I figured that since it only cost RM100+, if I later on discovered that using it just wasn’t the thing for me, I would not feel so bad as not that much money had been forked out for it as compared to if I had bought a soft structured carrier (SSC) up front which would require us to spend several hundreds at one go.
So that is how it all started out for me.
How I fared
Initially, I was really discouraged because I found it so hard to get Jamie to be comfortable in the ring sling. Getting him into it would often involve him struggling, fussing or crying. I also faced challenges in grasping the concept of how to securely put him in it without having to worry about him falling out.
Well, I eventually overcame these initial issues and in the process, discovered that there were so many other baby carrier options out there. I felt keen on trying them out, so gradually I bought other items to add to my stash.
Here’s a picture of my current collection:
It isn’t much and it isn’t too fancy compared to what other avid babywearers out there own, I’m sure. But I love each of these carriers and see a different value and purpose for each of them.
For example, my Sukkiri ring sling is made out of mesh material, and works well for Jamie at home where we hardly switch on the air cond. He sweats a lot in our tropical Malaysian weather, so it’s great to be able to keep that to a minimum with ring slings like the Sukkiri.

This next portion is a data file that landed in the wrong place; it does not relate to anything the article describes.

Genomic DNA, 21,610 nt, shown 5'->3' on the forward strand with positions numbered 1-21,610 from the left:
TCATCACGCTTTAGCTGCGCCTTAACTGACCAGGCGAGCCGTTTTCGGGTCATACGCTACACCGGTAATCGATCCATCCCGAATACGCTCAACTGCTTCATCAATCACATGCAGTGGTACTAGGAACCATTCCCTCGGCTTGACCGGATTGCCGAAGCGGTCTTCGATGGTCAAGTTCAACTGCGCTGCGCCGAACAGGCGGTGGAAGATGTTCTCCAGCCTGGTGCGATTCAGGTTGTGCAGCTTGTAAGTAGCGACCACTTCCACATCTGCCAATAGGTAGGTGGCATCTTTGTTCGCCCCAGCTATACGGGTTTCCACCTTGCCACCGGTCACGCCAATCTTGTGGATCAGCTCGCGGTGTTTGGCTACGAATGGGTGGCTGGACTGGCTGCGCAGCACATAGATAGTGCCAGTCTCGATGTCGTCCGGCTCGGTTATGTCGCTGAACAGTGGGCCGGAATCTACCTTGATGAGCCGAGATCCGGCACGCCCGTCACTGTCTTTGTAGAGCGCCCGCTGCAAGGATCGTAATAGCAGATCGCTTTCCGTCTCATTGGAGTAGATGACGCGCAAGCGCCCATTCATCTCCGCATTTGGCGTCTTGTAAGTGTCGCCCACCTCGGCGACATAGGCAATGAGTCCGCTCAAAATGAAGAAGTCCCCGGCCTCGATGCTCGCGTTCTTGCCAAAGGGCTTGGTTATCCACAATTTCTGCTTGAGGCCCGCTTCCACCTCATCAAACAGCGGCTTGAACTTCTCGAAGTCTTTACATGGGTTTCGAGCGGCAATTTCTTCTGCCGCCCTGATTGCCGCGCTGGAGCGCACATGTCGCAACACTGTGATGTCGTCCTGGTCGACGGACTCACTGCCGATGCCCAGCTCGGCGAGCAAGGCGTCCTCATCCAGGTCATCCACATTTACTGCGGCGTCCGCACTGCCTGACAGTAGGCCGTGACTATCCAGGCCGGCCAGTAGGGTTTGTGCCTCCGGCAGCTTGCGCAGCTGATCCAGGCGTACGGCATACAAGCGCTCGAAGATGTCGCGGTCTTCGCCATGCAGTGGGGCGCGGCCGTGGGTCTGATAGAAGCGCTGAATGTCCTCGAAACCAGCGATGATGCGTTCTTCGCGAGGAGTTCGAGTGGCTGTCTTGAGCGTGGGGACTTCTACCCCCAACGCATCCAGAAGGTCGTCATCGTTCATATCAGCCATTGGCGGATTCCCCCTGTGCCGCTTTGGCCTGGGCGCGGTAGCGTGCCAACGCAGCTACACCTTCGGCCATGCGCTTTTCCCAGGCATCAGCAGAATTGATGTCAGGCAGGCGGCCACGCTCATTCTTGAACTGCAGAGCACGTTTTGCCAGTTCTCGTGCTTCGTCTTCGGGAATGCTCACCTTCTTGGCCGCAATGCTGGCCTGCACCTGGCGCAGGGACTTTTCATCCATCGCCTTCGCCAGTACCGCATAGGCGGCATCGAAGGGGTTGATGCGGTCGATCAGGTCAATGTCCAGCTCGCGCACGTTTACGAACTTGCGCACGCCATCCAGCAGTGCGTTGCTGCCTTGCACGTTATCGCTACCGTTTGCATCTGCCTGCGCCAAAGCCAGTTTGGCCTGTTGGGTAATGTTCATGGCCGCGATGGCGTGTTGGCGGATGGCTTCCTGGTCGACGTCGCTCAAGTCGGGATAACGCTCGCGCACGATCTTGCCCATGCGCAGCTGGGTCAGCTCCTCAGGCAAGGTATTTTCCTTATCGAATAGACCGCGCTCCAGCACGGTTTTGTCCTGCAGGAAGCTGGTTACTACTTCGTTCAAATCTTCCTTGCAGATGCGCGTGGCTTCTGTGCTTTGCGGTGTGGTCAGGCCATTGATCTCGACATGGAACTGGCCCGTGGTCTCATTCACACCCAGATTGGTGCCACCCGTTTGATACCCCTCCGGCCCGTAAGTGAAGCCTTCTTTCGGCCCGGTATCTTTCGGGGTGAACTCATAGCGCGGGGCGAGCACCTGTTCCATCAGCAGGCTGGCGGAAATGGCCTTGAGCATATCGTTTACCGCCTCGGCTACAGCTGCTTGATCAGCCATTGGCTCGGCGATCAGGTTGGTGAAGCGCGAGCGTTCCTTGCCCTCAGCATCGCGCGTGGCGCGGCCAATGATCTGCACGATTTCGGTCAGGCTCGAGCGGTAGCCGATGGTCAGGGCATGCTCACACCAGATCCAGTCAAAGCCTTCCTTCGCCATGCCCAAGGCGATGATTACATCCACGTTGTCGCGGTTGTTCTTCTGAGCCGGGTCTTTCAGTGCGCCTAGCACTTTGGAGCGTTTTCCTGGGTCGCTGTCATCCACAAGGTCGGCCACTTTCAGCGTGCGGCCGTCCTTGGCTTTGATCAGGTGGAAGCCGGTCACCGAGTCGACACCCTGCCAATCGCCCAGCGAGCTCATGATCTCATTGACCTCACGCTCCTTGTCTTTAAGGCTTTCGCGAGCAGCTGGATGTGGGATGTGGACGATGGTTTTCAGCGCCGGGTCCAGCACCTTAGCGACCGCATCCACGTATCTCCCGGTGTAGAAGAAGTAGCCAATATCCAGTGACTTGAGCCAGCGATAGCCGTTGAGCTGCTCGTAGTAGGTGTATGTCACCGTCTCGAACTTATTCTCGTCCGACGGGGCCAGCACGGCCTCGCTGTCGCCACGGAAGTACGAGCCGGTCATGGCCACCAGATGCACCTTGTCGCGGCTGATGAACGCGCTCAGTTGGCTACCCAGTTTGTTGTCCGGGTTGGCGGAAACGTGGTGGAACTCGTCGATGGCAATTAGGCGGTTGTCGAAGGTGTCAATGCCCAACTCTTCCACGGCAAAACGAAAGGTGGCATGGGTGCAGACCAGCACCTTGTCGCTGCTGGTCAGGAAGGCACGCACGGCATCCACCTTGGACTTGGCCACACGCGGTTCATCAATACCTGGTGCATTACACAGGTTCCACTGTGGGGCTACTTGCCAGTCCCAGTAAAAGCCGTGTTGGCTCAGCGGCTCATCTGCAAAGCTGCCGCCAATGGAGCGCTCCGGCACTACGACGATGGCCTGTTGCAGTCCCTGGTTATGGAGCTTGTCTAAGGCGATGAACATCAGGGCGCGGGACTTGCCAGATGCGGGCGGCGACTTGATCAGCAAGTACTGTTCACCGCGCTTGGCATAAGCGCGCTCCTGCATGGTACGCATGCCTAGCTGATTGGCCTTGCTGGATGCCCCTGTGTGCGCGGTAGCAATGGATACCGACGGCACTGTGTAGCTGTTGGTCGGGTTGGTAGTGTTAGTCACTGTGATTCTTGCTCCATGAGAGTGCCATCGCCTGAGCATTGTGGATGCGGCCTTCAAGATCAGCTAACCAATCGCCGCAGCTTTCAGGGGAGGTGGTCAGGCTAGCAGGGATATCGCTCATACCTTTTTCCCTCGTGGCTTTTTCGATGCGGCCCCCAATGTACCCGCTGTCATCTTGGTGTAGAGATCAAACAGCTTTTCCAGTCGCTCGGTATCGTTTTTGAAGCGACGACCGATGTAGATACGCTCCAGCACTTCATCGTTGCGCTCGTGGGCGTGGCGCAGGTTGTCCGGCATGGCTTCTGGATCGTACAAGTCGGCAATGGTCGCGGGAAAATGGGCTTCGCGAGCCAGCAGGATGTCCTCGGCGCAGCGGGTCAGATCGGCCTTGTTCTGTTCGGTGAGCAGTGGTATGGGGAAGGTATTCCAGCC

Meanwhile, the Klik-A-Gift ring sling that I have is made of cotton material with padded shoulder as well as edges to make it comfy for both the adult wearer and the baby. It’s hot for Jamie to use at home, but works well for use indoors in buildings that are air conditioned such as malls.
So both ring slings serve a purpose, depending on where I am and what my needs are.
In the meantime, a lady from my church passed me a hand sewn cloth as a gift which she said would be useful for me to carry Jamie around at home. I think not all babywearing advocates would agree to the method of carrying she taught me for use with this cloth, but nevertheless I do still use it with Jamie to help take the weight of my arms when doing short carries around the home with him.
As for my venture into the world of SSCs, it came about because by Jamie’s third month, he transformed into this really active tot who would lean in all sorts of directions while being adjusted into the ring sling, making it really hard for me to wear him in it. He also developed this habit of biting the rings.
I took these problems I faced in babywearing Jamie to a local Facebook babywearing group that I was a member of and part of the advice I got in response was to consider an SSC that was made out of fabric that is cooling for Jamie.
Hence, I did another round of research and was really drawn to the Lennylamb range of carriers. I was a bit hesitant to purchase their SSCs as I wanted to try them before doing so but their products were hard to find in physical stores.